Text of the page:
Associations between species vary from fleeting and casual to mutually obligatory and coevolved (Figure 1). At the casual end of this spectrum, associations may arise with little or no interaction, simply because species have similar environmental requirements and tolerances, a view championed by Gleason in his individualistic concept of plant associations. A variety of essentially fortuitous associations among species can enhance fitness of one or both parties. For example, among both terrestrial plants and seaweeds, toxic or otherwise herbivore-resistant species provide small-scale refuges for the germination and growth of species that would otherwise be eaten. Although both species have equal or greater fitness when living alone in appropriate environments, such associational defenses broaden the range of conditions under which the edible species can thrive, and often increase diversity in the immediate vicinity of the defended plant. Among animals, casual associations form when they enhance food availability or reduce risk of predation or parasitism. For example, foraging in mixed-species flocks can facilitate higher food intake by individual birds as activities of one species flush out prey, or open up tough foods (nuts, vertebrate carcasses) that are then available to others. A more specialized association occurs between oxpecker birds and African ungulates. By removing ticks from their hosts, oxpeckers get a steady source of food, while the host gets relief from parasitism. A similar relationship holds among large coral-reef fish and the cleaner shrimps and fishes that feed on their parasites and necrotic tissues.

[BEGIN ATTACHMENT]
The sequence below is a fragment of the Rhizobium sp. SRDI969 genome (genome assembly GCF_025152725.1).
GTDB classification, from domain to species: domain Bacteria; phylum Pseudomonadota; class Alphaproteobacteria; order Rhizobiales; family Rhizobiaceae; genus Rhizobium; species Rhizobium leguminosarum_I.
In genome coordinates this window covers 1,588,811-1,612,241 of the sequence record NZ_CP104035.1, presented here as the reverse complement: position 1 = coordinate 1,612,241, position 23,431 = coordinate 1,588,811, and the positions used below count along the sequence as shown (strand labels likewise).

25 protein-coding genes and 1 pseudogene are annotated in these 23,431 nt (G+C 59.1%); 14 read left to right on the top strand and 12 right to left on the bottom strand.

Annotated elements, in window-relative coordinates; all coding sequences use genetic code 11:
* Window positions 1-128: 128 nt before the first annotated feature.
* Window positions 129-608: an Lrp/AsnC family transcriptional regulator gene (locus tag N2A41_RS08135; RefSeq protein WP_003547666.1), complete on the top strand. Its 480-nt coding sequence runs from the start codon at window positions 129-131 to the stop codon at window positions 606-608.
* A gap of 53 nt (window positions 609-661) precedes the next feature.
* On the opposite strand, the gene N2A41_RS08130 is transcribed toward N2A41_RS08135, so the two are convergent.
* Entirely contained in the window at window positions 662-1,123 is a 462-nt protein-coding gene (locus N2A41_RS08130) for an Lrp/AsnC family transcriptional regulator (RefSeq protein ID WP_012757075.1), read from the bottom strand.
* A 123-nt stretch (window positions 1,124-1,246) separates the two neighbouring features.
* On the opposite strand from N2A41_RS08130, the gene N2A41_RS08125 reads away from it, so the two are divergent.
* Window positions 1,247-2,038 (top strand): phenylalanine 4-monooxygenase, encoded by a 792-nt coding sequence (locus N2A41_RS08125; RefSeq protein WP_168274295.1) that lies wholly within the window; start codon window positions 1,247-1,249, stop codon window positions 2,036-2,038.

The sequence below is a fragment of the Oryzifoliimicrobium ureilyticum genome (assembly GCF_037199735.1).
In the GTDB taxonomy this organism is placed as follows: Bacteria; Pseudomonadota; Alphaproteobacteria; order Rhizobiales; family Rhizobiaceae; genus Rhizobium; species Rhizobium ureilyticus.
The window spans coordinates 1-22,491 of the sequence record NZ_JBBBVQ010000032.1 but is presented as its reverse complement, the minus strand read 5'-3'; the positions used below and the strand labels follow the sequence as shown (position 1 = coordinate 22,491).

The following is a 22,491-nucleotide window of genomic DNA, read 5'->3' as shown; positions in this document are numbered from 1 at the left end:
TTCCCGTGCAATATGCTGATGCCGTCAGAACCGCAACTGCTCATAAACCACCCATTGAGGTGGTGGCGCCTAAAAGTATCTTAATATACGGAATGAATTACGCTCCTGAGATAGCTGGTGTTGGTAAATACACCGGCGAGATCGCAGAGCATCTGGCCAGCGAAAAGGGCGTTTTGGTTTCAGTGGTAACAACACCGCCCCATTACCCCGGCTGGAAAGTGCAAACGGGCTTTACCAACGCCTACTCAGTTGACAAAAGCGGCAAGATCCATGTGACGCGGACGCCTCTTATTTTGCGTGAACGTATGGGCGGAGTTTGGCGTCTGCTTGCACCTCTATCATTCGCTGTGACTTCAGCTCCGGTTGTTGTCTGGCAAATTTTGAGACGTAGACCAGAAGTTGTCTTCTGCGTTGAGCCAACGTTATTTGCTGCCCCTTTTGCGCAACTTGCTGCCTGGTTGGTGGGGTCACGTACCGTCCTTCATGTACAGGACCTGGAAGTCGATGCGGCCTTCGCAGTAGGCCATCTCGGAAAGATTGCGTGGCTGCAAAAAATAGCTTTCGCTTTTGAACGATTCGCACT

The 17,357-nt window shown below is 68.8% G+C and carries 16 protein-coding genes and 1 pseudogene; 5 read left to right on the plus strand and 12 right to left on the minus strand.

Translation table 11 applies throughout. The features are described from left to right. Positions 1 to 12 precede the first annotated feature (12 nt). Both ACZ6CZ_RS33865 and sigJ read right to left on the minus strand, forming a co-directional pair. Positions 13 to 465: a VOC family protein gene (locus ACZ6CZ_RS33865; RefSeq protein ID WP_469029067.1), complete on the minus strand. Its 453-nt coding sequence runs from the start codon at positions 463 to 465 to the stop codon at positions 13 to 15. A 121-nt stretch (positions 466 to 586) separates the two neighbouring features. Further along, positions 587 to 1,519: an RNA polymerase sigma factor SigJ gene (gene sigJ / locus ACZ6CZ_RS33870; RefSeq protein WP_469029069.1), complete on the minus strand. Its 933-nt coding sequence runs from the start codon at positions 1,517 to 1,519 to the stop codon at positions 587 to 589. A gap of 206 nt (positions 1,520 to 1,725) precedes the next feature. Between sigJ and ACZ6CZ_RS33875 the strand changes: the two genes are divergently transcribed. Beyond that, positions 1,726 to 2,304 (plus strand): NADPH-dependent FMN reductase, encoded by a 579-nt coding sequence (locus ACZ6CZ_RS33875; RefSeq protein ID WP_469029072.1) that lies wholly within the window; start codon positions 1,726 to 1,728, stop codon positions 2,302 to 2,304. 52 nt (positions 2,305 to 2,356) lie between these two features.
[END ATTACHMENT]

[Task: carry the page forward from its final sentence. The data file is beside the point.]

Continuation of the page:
More persistent and regular interactions among species can lead to the evolution of specialized associations, often involving adaptations in one or both of the interacting species. A conspicuous example, noted by Darwin, is the coevolution of tubular flowers with hummingbirds and long-tongued insects. At the far end of the gradient of intimacy is symbiosis ('living together') between species that live in close association for most or all of their lives. Symbiosis may be facultative, as in the case of lichens whose algal and fungal components can each live alone, or obligate, as in the case of reef-building corals that cannot survive long without their symbiotic algae. The most extreme case of symbiosis is the eukaryotic cell itself, which is the product of an ancient association among formerly free-living prokaryotes that have become fully integrated physiologically and genetically into a single organism.
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